JERUSALEM — Israeli politicians reacted angrily to a resolution approved Thursday by the U.N. cultural agency that criticizes Israel’s actions in and around Jerusalem’s holiest site and fails to explicitly refer to the Jewish connection to the place.
The UNESCO resolution, which was submitted by seven Arab countries at a meeting in Paris, highlights a long list of what it called Israeli violations of the Haram al-Sharif and al-Aqsa Mosque, Islam’s third-holiest site after Mecca and Medina, and other Muslim holy sites in the West Bank.
The document outlines Israeli refusal to implement previous decisions by UNESCO concerning Jerusalem and to appoint a permanent representative of the organization to be stationed there. It also criticizes Israel’s “persistent excavations” in East Jerusalem particularly in the Old City and its failure to allow free access to the mosque.
While acknowledging that the “Old City of Jerusalem and its Walls” are important for “the three monotheistic religions” — Judaism, Islam and Christianity — the resolution stops short of mentioning the significance of the site, where two Jewish temples are believed to have once stood, as holy to Jews.
Israeli politicians and U.S. Jewish leaders lashed out at the resolution for its failure to mention the Jewish connection to the Temple Mount or the Western Wall, Jewish terms for the same site, which is considered the holiest in Judaism.
The resolution requires final approval from UNESCO’s executive board during its official plenary next week.
The United Nations Educational, Scientific and Cultural Organization was created to protect world heritage sites of “outstanding universal value,” among other things.
Israel’s Prime Minister Benjamin Netanyahu said on Facebook that the UNESCO decision was “absurd.”
“Today UNESCO adopted its second decision this year denying the Jewish people’s connection to the Temple Mount, our holiest site for over three thousand years. What’s next? A UNESCO decision denying the connection between peanut butter and jelly? Batman and Robin? Rock and roll?” he said.
Israel’s ambassador to UNESCO, Carmel Shama Hacohen, said, “Israel and the Jewish people do not need UNESCO or any other country to approve the unique connection between the Jewish people and the State of Israel and Jerusalem in general and its holy places like the Western Wall and the Temple Mount in particular.”
The resolution was backed by 24 countries. Six opposed it, 26 abstained and two were not present. The United States voted against the resolution.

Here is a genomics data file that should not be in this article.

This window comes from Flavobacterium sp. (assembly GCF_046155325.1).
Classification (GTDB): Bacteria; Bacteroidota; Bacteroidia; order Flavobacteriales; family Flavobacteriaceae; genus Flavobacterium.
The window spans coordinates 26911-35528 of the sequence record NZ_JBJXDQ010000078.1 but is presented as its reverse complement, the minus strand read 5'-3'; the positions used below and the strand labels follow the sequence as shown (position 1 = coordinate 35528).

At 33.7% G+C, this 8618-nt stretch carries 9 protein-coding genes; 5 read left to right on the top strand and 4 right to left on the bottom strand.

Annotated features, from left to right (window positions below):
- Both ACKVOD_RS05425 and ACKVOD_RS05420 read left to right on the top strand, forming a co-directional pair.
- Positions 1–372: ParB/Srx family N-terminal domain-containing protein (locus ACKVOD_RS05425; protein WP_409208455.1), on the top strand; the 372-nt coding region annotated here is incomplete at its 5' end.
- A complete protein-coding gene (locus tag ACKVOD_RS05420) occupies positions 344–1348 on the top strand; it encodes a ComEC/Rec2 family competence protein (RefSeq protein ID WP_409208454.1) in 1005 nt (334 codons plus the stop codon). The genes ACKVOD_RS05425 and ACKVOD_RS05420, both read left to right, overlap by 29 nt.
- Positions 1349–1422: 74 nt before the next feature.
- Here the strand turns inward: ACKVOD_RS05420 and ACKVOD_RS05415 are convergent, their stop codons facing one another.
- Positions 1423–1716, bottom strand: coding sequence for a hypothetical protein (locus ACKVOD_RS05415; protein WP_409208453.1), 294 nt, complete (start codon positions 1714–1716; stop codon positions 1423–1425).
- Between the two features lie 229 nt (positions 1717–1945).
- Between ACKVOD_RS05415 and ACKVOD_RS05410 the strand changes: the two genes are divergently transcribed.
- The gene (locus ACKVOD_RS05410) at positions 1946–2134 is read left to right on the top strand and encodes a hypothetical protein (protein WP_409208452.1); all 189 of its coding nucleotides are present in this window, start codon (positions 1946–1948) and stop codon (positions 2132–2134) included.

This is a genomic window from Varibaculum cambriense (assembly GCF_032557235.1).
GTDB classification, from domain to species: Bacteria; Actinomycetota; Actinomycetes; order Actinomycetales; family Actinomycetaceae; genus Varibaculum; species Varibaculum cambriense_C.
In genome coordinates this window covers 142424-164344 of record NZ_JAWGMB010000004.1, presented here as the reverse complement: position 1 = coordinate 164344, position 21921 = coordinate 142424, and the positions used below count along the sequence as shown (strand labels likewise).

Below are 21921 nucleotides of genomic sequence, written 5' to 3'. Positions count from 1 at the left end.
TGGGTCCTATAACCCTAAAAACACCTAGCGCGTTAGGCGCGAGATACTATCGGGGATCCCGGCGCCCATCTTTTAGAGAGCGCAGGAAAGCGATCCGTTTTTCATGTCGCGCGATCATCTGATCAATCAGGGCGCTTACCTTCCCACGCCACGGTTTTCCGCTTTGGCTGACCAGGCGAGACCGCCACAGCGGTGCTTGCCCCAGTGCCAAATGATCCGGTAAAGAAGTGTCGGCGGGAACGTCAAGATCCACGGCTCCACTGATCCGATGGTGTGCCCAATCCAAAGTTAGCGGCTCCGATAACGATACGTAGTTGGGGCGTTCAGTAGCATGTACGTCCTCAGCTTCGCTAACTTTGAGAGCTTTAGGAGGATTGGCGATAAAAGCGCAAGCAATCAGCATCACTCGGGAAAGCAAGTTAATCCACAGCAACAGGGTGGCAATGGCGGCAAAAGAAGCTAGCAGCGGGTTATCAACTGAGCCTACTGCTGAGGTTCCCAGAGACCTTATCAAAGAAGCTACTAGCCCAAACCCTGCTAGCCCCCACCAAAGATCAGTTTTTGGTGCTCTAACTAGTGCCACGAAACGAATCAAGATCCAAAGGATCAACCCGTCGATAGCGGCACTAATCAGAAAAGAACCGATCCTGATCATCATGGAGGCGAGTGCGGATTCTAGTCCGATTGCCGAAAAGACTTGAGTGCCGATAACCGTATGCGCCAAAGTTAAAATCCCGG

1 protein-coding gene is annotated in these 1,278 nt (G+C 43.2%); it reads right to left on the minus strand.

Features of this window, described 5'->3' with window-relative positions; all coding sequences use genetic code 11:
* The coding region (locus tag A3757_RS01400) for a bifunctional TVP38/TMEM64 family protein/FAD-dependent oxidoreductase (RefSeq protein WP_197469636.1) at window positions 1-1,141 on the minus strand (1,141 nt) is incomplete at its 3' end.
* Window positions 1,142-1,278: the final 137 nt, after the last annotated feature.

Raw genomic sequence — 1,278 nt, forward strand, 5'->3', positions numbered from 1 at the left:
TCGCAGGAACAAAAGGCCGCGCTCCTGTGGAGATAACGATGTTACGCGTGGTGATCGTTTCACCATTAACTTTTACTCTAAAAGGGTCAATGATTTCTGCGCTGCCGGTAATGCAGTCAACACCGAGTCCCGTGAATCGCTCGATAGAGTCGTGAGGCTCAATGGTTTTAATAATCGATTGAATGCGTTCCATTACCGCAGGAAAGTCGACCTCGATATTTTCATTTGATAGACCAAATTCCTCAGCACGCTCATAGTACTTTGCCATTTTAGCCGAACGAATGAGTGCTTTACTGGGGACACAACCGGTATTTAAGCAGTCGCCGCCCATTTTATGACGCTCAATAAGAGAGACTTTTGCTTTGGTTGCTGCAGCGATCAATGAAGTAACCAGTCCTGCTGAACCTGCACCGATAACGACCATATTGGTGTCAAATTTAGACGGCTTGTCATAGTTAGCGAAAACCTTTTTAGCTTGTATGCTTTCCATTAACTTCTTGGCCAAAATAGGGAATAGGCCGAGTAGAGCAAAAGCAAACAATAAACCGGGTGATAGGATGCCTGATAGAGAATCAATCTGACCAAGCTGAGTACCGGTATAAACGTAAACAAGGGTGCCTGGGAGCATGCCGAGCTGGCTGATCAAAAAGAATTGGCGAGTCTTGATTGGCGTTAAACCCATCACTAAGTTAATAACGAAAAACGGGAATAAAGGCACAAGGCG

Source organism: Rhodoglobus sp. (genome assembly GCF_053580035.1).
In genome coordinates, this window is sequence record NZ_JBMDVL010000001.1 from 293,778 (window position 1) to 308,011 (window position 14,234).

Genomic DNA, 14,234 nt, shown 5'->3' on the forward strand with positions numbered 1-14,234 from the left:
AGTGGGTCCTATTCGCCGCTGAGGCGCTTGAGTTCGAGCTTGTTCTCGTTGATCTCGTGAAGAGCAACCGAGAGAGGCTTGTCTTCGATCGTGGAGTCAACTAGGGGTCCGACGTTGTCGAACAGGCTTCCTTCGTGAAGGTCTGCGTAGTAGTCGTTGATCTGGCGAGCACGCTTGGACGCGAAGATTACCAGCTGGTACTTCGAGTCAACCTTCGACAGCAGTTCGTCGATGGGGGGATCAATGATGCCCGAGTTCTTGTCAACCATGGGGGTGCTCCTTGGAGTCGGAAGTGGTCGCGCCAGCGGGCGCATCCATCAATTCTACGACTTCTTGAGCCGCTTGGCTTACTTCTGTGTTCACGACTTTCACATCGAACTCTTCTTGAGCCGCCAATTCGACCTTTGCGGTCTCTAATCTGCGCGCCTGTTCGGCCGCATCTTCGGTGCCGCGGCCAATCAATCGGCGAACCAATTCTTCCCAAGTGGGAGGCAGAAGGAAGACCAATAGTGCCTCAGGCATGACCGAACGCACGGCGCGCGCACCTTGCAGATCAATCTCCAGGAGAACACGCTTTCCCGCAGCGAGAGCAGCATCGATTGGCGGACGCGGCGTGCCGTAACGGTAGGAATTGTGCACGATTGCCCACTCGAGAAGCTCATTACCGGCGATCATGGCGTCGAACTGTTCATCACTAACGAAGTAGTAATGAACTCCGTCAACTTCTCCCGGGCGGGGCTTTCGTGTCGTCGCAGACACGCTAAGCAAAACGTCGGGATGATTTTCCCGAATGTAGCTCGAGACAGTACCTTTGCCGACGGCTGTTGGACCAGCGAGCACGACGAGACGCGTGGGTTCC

The resolution focuses on alleged Israeli shortcomings in allowing access for Muslims to the mosque, excavations around the specific site and in Jerusalem in general and changes to its facade. It calls on Israel, which the U.N. sees as an occupying power in the part of Jerusalem where the Old City sits, to restore the historic status quo at the site and condemned Israeli “aggressions and illegal measures against the Awqaf Department,” the Muslim body charged with caring for the holy site.
Palestinian leaders welcomed the resolution.
“Israel always claims we focus on the religious arguments, but we are not denying any religious connection. The third paragraph of the resolution recognizes the historic importance for the three monotheistic religions,” said Mounir Anastas, the Palestinian ambassador to UNESCO.
“UNESCO has been asking Israel since 1968, one year after the occupation started, to stop its excavations and archaeological work in all areas of Jerusalem,” he said. “UNESCO has asked repeatedly for Israel to allow a technical mission to Jerusalem, not a political mission, to report on the state of conservation in the city but it is always denied.”
UNESCO Director General Irina Bokova released a statement on the resolution Friday. She said that UNESCO is dedicated to dialogue and peace and such divisions “prevent us from carrying out our mission.”
Bokova also said that recognition, use of and respect for the various names used by different religious groups was paramount.
“The Al Aqsa Mosque/Al-Haram al-Sharif, the sacred shrine of Muslims, is also the Har HaBayit — or Temple Mount — whose Western Wall is the holiest place in Judaism, a few steps away from the Saint Sepulcher and the Mount of Olives revered by Christians,” she said.